Brazil’s exciting, vibrant commercial capital isn’t just Latin America’s most populous metro area (not to mention the world’s sixth largest): São Paulo also boasts the curious distinction of being home to the world’s largest Japanese community outside Japan. Many of these nipo-brasileiros are to be found in Liberdade, a central São Paulo neighbourhood just a hop and a skip from busy Avenida Paulista, also home to other Brazilians of Asian descent including Chinese and Korean.
It all started a little more than a century ago when the ship Kasato Maru arrived in 1908 with 165 families headed to work on area coffee plantations. Between descendants of those original families and later arrivals, the community now numbers nearly a million; their history is set forth in the Museu da Imigração Japonesa (Rua São Joaquim 381).
Emerging from metro station Liberdade on Line 1, you feel almost like you’ve emerged on another continent. You enter the district through a traditional red torii gate; streets are lined with Japanese-style lanterns; and news agents display Japanese-language newspapers and magazines. In the local square, Praça da Liberdade, on weekends an open-air market, the Feirinha da Liberdade, takes place, specialising in traditional handicrafts and products from the Land of the Rising Sun. In this same square every morning at 6:30 a.m. there’s a session of rhythmic exercises and stretching to music – very popular, and all you need to do is show up.
One of Liberdade’s coolest streets is Rua Galvão Bueno, lined with the neighbourhood’s typical red suzeranto street lamps and a multitude of shops with Japanese wares, such as Comércio Marukai, a market where you can buy wasabi, shiitake mushrooms, and all manner of bric-a-brac; and Hime-ya, a gift shop specializing in décor, dishware, and the like. There are also various markets that fascinate visitors with produce and products they’ve likely never seen before. Add to all the above a variety of stands selling street food such as yakisoba, to eat seated on a bench or as you make your way along the street. The local colour of Galvão Bueno and surroundings is so popular with paulistas that the area can get very crowded indeed on weekends.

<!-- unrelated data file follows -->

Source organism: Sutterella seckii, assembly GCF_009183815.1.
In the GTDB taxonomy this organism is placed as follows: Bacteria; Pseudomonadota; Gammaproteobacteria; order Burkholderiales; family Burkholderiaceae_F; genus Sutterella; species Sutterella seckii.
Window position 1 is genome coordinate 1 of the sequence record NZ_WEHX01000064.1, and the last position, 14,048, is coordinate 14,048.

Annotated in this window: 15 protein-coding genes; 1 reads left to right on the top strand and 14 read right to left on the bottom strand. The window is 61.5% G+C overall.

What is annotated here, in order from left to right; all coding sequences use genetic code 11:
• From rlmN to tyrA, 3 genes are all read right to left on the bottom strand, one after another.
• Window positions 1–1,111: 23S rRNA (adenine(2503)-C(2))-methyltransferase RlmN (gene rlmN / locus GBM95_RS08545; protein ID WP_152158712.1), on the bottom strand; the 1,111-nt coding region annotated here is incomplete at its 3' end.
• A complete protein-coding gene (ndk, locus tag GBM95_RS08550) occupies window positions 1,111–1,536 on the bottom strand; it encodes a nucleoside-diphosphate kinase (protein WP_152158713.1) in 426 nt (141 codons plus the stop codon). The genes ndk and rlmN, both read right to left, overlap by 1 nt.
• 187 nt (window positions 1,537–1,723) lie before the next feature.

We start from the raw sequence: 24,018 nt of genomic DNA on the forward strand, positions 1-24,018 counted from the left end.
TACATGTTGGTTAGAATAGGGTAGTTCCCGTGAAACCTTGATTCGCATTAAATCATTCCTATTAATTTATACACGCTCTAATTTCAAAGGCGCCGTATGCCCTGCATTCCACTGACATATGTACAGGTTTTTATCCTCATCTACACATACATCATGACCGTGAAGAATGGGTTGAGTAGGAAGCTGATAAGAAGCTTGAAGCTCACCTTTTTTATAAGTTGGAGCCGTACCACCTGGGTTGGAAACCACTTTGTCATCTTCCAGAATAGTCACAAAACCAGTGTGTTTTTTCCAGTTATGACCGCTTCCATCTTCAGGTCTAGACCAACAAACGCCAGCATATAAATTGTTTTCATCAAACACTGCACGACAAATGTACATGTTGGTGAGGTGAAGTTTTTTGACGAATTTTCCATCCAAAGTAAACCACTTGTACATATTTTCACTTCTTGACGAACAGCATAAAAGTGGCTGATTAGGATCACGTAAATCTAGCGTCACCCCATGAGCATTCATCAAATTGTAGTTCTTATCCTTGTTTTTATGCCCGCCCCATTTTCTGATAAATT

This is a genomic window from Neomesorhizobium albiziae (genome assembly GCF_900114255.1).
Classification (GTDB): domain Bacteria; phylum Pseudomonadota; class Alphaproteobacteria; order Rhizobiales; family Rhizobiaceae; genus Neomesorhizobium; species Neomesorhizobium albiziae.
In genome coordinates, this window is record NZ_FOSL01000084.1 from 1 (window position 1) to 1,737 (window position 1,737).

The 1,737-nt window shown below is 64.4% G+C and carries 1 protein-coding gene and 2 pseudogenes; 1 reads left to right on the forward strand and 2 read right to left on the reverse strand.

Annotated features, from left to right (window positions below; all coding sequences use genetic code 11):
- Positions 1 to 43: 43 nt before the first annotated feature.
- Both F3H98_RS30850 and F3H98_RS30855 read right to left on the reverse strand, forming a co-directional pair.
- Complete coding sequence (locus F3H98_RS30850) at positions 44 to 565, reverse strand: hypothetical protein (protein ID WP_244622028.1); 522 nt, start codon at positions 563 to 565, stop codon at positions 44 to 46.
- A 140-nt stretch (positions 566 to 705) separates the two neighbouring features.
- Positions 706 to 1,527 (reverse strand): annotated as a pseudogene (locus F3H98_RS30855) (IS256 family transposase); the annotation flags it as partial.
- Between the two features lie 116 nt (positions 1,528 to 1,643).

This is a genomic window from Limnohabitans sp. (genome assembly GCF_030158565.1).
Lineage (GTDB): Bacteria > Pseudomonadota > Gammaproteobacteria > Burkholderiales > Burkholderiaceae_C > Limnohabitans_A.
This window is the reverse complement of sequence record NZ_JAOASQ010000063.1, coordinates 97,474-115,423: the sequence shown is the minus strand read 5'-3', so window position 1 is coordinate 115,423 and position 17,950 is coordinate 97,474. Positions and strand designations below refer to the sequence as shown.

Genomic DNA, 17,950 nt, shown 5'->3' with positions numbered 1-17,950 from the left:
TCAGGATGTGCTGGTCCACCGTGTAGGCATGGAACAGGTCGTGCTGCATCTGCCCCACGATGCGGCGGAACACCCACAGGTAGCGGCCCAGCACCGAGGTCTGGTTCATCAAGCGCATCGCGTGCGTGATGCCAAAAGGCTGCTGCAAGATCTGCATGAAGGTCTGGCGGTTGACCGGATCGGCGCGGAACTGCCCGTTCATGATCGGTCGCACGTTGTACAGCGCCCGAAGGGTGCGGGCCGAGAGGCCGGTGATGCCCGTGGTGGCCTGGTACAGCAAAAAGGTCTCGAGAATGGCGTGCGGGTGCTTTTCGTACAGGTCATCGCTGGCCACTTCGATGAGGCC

In strolling through Liberdade, you’ll also notice a number of buildings constructed in traditional Japanese style, complete with Japanese gardens – though many of them aren’t open to the public and so can only be appreciated from outside. Stop by the Buddhist Templo Busshinji (Rua São Joaquim 285) to soak up its Zen serenity and aesthetic, perhaps even get in a bit of meditation, and learn about traditional practices and ceremonies such as taiko drumming and obon (honouring the ancestors).
You’ll want to stay for lunch or dinner, of course, at a restaurant such as Gombe (Rua Tomás Gonzaga 22), Kabura (Rua Galvão Bueno 346), or Aska (Rua Galvão Bueno 466), with impeccable traditional cuisine. And of course if you want to round out the evening in a (today) typically Japanese way, I’d highly recommend a rousing night of karaoke at Chopperia Liberdade (Rua da Glória 523), a favourite of both locals and Japanese tourists.
- São Paulo has 11.3 million inhabitants in the city per se, but 21 million in the greater metro area.
- The climate is warm and sunny, with an average of 54° Fahrenheit (12° Celsius) in July and 86°F (30° C) in February.
- The currency is the real.
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